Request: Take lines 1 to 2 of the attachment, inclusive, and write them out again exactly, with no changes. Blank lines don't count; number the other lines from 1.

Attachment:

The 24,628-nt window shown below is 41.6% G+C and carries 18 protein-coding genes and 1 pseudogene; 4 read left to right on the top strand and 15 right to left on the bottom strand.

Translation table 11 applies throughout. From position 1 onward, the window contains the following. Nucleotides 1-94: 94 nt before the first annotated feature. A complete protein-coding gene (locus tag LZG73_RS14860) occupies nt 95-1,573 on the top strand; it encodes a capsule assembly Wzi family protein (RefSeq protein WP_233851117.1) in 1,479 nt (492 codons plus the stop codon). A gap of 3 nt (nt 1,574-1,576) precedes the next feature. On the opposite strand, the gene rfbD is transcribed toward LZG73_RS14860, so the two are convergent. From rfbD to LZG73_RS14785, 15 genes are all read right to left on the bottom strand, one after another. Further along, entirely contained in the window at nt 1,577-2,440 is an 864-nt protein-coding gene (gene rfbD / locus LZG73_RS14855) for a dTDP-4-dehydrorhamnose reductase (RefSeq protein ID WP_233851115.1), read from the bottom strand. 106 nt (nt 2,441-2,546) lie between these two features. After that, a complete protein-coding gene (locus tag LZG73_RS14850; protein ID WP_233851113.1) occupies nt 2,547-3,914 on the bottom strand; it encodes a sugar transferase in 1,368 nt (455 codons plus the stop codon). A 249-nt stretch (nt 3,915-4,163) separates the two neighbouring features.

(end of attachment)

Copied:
The 24,628-nt window shown below is 41.6% G+C and carries 18 protein-coding genes and 1 pseudogene; 4 read left to right on the top strand and 15 right to left on the bottom strand.

Translation table 11 applies throughout. From position 1 onward, the window contains the following. Nucleotides 1-94: 94 nt before the first annotated feature. A complete protein-coding gene (locus tag LZG73_RS14860) occupies nt 95-1,573 on the top strand; it encodes a capsule assembly Wzi family protein (RefSeq protein WP_233851117.1) in 1,479 nt (492 codons plus the stop codon). A gap of 3 nt (nt 1,574-1,576) precedes the next feature. On the opposite strand, the gene rfbD is transcribed toward LZG73_RS14860, so the two are convergent. From rfbD to LZG73_RS14785, 15 genes are all read right to left on the bottom strand, one after another. Further along, entirely contained in the window at nt 1,577-2,440 is an 864-nt protein-coding gene (gene rfbD / locus LZG73_RS14855) for a dTDP-4-dehydrorhamnose reductase (RefSeq protein ID WP_233851115.1), read from the bottom strand. 106 nt (nt 2,441-2,546) lie between these two features. After that, a complete protein-coding gene (locus tag LZG73_RS14850; protein ID WP_233851113.1) occupies nt 2,547-3,914 on the bottom strand; it encodes a sugar transferase in 1,368 nt (455 codons plus the stop codon). A 249-nt stretch (nt 3,915-4,163) separates the two neighbouring features.